Protesters rally again in Myanmar
NAYPYITAW (MYANMAR) – Protesters rallied across Myanmar on Thursday against the February 1 coup and arrest of elected leader Aung San Suu Kyi. Police took to force to drive away crowds, using water cannon in the capital and catapults in a northern town.
The daily protests and strikes show no sign of getting eased in spite of a junta promising new election and appeals for civil servants to go back to work and threats of action if they do not.
Ko Soe Min, who was out in the main city of Yangon where tens of thousands protested in the streets a day after some of the biggest protests yet. “I don’t want to wake up in a dictatorship. We don’t want to live the rest of our lives in fear.”
Big crowds returned to Yangon’s central Sule Pagoda while many young people also gathered in front of another favourite protest site, at an intersection near the main university campus.
Many motorists in Yangon drove at a snail’s pace, raising their voice of dissent to the coup, a day after many pretended to be broken down to block police and army vehicles.
Ko Soe Min, who joined the slow-car protest, said, “I’ll be happy if government officers are late for work or can’t get there.”
The second-biggest city of Mandalay saw protesters demanding the release of two officials arrested in the coup and police fired water cannon in the capital, Naypyitaw, to scatter a crowd approaching police lines.
The northern town of Myitkyina was tense after police and soldiers used catapults to break up a protest, a resident said. Pictures on social media showed soldiers and rows of police trucks.
“They’re not acting in line with the constitution nor rule of law. They are acting like terrorists,” said activist Sut Seng Htoi. Police were not available for comment.
In the old capital of Bagan, people with banners and flags marched in colourful processions with ancient temples in the backdrop. Some protesters stopped at a temple to put a curse on dictators, a witness said.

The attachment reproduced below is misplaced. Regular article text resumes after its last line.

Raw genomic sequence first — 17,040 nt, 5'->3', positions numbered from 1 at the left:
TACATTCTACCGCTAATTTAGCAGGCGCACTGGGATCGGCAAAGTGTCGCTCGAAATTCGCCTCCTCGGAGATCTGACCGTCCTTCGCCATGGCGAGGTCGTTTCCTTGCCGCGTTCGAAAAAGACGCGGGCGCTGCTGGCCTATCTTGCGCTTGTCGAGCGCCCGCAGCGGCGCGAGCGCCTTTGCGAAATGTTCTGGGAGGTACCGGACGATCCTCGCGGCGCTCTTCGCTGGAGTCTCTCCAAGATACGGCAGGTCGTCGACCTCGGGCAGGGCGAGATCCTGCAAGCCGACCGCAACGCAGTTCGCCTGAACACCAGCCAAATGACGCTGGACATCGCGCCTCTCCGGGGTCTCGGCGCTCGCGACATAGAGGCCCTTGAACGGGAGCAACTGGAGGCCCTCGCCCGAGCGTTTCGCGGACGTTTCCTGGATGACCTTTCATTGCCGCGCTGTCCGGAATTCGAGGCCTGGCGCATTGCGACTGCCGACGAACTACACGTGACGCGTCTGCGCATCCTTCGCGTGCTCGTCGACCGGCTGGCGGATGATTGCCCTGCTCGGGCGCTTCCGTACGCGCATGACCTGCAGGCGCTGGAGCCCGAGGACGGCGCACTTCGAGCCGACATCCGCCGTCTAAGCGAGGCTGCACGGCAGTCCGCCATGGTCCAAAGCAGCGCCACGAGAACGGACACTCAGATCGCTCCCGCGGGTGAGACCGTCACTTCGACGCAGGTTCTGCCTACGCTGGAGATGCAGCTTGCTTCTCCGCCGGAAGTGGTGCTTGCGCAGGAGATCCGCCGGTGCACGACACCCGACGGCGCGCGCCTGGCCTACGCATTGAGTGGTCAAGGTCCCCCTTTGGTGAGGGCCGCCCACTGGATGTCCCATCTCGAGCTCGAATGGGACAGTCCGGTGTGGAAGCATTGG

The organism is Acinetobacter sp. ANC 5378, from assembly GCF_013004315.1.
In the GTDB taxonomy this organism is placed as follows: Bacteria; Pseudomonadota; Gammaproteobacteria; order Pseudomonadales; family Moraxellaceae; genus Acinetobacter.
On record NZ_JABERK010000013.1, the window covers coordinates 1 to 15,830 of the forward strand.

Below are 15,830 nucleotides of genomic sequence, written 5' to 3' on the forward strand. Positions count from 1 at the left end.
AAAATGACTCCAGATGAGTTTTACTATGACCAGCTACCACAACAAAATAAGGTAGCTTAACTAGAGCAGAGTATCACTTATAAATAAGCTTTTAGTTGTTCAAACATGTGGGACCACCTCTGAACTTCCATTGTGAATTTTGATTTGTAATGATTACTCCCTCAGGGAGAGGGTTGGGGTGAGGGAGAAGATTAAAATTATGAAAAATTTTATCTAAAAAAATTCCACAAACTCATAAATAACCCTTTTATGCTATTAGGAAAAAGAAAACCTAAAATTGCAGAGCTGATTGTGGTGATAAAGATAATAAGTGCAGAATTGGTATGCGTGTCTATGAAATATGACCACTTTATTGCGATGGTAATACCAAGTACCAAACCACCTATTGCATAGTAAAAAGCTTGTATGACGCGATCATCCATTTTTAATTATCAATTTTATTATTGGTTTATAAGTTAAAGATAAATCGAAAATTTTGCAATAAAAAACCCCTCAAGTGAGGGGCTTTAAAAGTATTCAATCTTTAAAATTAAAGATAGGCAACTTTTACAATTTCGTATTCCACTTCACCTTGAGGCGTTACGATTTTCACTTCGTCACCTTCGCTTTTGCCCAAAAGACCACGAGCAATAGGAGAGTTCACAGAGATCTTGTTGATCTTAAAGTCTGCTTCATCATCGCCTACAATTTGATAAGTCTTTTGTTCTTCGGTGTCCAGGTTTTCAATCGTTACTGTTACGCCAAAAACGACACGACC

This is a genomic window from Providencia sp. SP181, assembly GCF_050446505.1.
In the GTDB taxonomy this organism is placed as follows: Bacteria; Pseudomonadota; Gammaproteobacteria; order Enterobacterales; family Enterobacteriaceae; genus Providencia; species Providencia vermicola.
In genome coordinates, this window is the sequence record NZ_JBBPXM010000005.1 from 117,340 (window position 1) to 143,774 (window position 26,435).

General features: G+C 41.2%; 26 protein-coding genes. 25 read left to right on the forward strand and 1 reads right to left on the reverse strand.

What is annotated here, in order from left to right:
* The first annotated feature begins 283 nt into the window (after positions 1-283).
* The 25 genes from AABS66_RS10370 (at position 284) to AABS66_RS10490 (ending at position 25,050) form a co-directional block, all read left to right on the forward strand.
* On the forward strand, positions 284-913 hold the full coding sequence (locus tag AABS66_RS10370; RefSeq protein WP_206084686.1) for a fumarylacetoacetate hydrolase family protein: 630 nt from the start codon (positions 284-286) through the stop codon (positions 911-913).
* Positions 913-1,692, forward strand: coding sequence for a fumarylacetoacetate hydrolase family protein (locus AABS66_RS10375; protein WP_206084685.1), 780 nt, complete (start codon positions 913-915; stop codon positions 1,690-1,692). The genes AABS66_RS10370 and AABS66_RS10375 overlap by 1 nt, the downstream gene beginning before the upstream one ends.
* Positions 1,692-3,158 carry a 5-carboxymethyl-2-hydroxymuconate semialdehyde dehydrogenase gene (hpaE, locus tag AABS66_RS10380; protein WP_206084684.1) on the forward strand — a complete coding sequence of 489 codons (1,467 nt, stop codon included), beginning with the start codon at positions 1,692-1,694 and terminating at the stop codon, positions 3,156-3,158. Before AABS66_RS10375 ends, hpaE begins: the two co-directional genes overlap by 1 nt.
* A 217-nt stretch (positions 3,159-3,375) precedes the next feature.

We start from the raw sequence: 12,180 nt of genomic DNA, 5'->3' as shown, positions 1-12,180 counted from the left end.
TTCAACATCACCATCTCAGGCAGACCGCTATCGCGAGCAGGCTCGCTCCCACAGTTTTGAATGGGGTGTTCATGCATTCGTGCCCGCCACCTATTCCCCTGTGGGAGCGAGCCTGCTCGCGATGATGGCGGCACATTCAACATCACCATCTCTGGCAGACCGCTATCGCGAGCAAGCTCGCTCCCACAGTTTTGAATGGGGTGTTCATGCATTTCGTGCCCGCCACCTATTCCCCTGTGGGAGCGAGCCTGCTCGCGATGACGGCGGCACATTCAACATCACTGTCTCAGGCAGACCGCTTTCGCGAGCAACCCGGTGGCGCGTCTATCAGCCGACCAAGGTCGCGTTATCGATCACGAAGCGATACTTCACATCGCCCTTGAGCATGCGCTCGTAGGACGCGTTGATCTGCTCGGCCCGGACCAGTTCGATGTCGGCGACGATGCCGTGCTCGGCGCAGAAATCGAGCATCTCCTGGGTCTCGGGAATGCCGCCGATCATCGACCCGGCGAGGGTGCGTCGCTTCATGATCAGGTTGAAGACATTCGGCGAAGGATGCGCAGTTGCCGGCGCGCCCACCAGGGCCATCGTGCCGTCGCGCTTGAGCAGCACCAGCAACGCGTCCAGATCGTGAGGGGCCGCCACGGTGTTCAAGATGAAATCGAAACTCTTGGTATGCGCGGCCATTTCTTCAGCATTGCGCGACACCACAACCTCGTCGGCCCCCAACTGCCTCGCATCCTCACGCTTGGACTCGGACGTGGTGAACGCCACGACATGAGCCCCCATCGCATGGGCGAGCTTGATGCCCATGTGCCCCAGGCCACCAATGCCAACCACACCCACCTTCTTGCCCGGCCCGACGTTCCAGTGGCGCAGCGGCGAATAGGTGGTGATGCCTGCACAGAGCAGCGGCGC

The charges against them can carry a two-year prison sentence.
Actor Lu Min, who was on the junta’s ‘wanted list’, posted defiantly on his Facebook page, “It’s amazing to see the unity of our people. People’s power must return to the people.”
An activist group that monitors social media said that since February 9, posts had shown different forms of protest occurring in about 90% of cities and towns across the country.
The military says a majority of people support its actions.
Train services have been badly disrupted and on Wednesday, security forces in Mandalay had to face railway workers, who were on strike, as the cops opened fire with rubber bullets and catapults and throwing stones, residents said.
One charity worker was wounded in the leg by a rubber bullet.
The army says that one policeman died of injuries from the protest. One protester who was shot in the head during a protest in the capital is on life support, however, according to doctors, she is not expected to survive.
Coup opponents are doubtful about junta promises to hand over power after a new election for which no date has yet been set.